|Study Type :||Interventional (Clinical Trial)|
|Estimated Enrollment :||48 participants|
|Intervention Model:||Parallel Assignment|
|Masking:||Quadruple (Participant, Care Provider, Investigator, Outcomes Assessor)|
|Official Title:||Glucagon-Like Peptide-1 Agonist Effects on Energy Balance in Hypothalamic Obesity|
|Study Start Date :||March 2016|
|Estimated Primary Completion Date :||December 2019|
|Estimated Study Completion Date :||March 2020|
Active Comparator: Exenatide once weekly extended-release
Injections of glucagon-like peptide (GLP)-1 agonist exenatide once weekly extended-release (Bydureon®) for 36 weeks in randomized intervention followed by 18 weeks open label exenatide once weekly extended-release.
Weekly injections of active drug.
Other Name: Bydureon®
Placebo Comparator: Matching placebo
Weekly injections of placebo for 36 weeks followed by 18 weeks open label exenatide once weekly extended-release.
Weekly placebo injections
- Percent change of body mass index (BMI) as calculated by the formula: body weight in kg divided by height in meters². [ Time Frame: Baseline and 36 weeks ]
- Changes in in body composition as assessed by body fat mass using dual energy x-ray absorptiometry (DEXA) [ Time Frame: Baseline and 36 weeks ]
- Changes in fat and total calorie intake assessed by free buffet meal analysis. [ Time Frame: Baseline and 36 weeks ]
- Changes in fasting glucose [ Time Frame: Baseline and 36 weeks ]
- Changes in HDL cholesterol and triglycerides assessed by fasting lipids [ Time Frame: Baseline and 36 weeks ]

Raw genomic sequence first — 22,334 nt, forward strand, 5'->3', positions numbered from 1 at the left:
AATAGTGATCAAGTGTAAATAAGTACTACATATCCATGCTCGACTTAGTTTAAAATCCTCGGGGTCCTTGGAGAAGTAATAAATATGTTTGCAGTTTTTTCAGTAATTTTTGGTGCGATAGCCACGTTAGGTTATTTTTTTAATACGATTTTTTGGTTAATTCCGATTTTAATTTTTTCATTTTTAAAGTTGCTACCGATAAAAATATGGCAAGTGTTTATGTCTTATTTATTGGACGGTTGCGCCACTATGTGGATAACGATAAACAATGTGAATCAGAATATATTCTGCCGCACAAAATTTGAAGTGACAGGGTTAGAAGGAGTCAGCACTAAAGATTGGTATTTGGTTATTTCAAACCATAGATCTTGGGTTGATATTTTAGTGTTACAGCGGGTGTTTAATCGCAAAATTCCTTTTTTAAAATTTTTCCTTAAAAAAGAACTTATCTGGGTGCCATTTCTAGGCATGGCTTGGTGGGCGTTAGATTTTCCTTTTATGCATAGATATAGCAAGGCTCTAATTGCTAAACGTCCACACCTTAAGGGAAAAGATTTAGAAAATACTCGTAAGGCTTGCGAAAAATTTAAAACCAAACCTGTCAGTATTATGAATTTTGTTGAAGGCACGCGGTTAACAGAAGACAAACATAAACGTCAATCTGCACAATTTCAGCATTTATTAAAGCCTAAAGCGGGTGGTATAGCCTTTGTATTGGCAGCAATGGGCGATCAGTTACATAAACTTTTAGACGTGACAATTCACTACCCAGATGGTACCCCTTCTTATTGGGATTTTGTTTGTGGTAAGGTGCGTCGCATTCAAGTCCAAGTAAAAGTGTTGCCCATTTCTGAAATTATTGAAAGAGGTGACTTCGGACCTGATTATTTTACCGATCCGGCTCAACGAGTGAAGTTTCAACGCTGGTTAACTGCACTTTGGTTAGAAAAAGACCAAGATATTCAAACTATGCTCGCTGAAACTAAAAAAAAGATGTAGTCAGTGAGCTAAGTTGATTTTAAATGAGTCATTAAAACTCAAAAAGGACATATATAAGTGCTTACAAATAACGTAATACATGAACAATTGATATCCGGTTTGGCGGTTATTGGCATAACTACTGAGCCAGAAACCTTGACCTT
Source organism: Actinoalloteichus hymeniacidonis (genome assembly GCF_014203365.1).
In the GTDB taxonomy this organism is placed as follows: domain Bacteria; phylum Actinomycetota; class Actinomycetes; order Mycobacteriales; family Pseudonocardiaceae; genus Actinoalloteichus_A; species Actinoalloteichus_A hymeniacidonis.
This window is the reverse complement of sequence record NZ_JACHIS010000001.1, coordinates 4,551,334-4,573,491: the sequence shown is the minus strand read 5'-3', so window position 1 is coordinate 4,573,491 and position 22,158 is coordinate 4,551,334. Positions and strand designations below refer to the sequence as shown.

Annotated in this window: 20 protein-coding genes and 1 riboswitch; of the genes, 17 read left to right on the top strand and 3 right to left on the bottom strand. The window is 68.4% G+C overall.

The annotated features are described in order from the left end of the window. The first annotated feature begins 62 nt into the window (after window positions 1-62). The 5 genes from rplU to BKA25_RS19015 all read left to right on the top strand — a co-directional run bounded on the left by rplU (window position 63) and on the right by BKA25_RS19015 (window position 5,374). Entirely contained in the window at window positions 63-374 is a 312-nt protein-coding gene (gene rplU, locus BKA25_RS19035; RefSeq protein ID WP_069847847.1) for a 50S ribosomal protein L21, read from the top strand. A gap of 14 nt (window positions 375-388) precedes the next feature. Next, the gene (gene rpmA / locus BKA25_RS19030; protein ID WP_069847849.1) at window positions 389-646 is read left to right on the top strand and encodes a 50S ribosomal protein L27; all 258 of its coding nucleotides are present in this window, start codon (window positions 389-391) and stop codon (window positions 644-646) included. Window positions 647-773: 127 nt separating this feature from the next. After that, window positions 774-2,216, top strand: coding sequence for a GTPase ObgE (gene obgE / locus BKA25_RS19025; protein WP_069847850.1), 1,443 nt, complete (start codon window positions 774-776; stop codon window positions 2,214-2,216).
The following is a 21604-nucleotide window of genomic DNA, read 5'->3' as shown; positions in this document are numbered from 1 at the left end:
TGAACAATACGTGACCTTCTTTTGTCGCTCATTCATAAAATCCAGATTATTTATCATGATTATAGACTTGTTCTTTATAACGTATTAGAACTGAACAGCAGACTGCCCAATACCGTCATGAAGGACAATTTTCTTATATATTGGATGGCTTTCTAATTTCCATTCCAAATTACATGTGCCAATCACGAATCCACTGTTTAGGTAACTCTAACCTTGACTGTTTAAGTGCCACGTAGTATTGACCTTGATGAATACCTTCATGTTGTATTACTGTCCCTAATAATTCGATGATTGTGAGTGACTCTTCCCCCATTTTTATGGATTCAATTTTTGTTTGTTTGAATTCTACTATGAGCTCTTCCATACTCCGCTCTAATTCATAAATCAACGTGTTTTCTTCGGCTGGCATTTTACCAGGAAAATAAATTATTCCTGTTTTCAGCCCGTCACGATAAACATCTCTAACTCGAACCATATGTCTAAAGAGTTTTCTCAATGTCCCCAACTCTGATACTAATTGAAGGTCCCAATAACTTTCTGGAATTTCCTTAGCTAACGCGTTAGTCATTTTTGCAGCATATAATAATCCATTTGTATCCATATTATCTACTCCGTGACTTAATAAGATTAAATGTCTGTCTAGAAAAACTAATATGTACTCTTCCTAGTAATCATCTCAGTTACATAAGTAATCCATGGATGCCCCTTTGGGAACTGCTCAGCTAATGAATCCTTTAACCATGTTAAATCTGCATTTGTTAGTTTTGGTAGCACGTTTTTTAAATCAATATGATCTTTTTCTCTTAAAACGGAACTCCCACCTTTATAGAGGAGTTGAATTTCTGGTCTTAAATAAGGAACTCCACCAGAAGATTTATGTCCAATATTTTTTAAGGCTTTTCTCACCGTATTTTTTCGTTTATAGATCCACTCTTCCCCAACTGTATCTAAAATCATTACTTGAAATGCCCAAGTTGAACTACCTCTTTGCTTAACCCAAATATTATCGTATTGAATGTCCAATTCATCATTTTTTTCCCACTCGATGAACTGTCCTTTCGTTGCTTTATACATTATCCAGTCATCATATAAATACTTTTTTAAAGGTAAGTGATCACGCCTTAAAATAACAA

- Changes in inflammation assessed by high sensitive cardio-reactive protein (hsCRP) [ Time Frame: Baseline and 36 weeks ]
- Changes of insulin resistance assessed by fasting insulin used for homeostasis model assessment of insulin resistance (HOMA-IR) using the formula insulin [mU/l] x glucose [mmol/l]) / 22.5 [ Time Frame: Baseline and 36 weeks ]
- Changes of circulating leptin levels [ Time Frame: Baseline and 36 weeks ]
- Changes of energy expenditure assessed by doubly labeled water analysis [ Time Frame: Baseline and 36 weeks ]
- Changes of energy intake assessed by Automated Self-Administered 24-Hour Dietary Recall (ASA24-Kids) [ Time Frame: Baseline and 36 weeks ]
- Changes in glucose 120 minutes following an oral glucose tolerance test [ Time Frame: Baseline and 36 weeks ]
To learn more about this study, you or your doctor may contact the study research staff using the contact information provided by the sponsor.
Please refer to this study by its ClinicalTrials.gov identifier (NCT number): NCT02664441
|United States, Minnesota|
|Children's Hospitals adn Clinics of Minnesota|
|Minneapolis, Minnesota, United States, 55404|
|United States, Tennessee|
|Vanderbilt University School of Medicine|
|Nashville, Tennessee, United States, 37235|
|United States, Washington|
|Seattle, Washington, United States, 98105|
|Principal Investigator:||Christian Roth, MD||Seattle Childrens|